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Jesse was born and raised in Australia, and now lives in London. He is one of the original founders of http://ActionScript.org, and was formerly a Flash developer, teacher, author and speaker. While Jesse no longer works as a full-time Flash professional, he still enjoys actively participating in the http://ActionScript.org community as time permits.
Time: 15 - 30 minutes.
Difficulty Level: Beginner
Requirements: Flash 5 or higher
Topics Covered: How to convert basic HTML forms to basic Flash forms.
Assumed knowledge: First four Beginner tutes as always. A bit of HTML knowledge. There is no example source for this tute.
Converting HTML Forms To Flash
OK boys and girls, this one warrants a tutorial based on the number of requests we get on the forums and about the place. Most people aren't server-side scripters and yet they like to be able to use things like CGI and PHP for simple things like contact forms and the like. And often as not we get people posting these huge reams of HTML form code, accompanied by "How do I do this in Flash? Thanks!"
Converting HTML forms to Flash is pretty easy (for the most part). The thing to remember is that (in general) the server-side script which processes the data you send doesn't know or care where the data came from, it just knows what it has to do once it gets it. With that in mind, it is safe to say that we can simply replicate the HTML form in Flash and call the same script for processing, and everything should work out just fine.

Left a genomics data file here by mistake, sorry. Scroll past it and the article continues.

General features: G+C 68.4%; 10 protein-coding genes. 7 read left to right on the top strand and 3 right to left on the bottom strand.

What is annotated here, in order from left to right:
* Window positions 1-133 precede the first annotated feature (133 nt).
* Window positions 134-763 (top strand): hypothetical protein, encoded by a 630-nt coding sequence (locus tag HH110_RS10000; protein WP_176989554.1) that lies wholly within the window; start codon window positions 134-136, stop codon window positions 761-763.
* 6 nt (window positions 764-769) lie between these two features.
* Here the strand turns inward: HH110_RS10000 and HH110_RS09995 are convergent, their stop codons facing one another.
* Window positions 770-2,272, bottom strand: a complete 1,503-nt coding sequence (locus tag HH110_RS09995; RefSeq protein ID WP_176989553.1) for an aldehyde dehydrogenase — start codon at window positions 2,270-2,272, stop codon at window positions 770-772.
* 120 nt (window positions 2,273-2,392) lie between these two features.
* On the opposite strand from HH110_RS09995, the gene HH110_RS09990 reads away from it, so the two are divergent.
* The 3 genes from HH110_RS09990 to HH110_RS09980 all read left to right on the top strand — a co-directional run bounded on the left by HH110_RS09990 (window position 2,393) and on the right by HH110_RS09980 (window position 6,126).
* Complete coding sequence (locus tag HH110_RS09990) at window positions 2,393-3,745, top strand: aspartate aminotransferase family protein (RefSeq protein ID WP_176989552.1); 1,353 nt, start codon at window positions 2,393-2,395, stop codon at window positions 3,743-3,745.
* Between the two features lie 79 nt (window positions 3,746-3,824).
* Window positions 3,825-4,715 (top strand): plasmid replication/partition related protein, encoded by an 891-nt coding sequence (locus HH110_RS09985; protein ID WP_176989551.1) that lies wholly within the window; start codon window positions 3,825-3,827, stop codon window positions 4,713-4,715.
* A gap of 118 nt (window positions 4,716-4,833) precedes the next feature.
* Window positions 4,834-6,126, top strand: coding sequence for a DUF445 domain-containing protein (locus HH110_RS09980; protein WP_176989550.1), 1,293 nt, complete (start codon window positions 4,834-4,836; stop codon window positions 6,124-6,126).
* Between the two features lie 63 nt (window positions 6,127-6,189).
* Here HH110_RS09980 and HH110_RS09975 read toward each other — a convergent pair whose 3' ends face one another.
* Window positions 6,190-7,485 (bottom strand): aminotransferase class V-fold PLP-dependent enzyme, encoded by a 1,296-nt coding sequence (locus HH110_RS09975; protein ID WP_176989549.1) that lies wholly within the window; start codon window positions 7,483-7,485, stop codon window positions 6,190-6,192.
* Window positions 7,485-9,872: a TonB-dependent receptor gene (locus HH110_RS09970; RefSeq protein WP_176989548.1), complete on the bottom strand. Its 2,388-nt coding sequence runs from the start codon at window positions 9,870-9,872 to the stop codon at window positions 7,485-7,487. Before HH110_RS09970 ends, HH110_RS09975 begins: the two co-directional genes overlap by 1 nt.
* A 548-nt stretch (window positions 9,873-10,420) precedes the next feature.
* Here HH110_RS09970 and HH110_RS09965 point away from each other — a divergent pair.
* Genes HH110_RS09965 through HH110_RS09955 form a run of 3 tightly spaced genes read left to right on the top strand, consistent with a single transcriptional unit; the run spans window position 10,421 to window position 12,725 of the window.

Most HTML form elements can be replicated in Flash based on rules. Let's make up a basic HTML form. Something simple. OK here's a simple HTML form which takes one input via a text field, has one hidden field, and submits using POST to some backend script. (Don't try and run it, it doesn't work.)
The HTML source to this form is about as simple as it comes. See it here.
So here's where our 'rules' come in. First the input field. Flash's equivalent of this is... you'll never guess it... an Input field! The only trick is that you have to give the field the variable name the form processor expects. In this case, line 3 specifies that the input field stores the variable 'myName' so you create your Flash input field (on the main stage) with the variable 'myName' assigned to it. Next the hidden field. Again this is really easy. Line 5 shows we have a hidden field, marked by the variable 'secret', whose value in this case is the shamelessly self-promoting string, "ActionScripts.org rules!". This is even easier to replicate in Flash, since it's just a variable with a non-editable value. In the Actions panel on the main stage, enter:
secret = "ActionScripts.org rules!";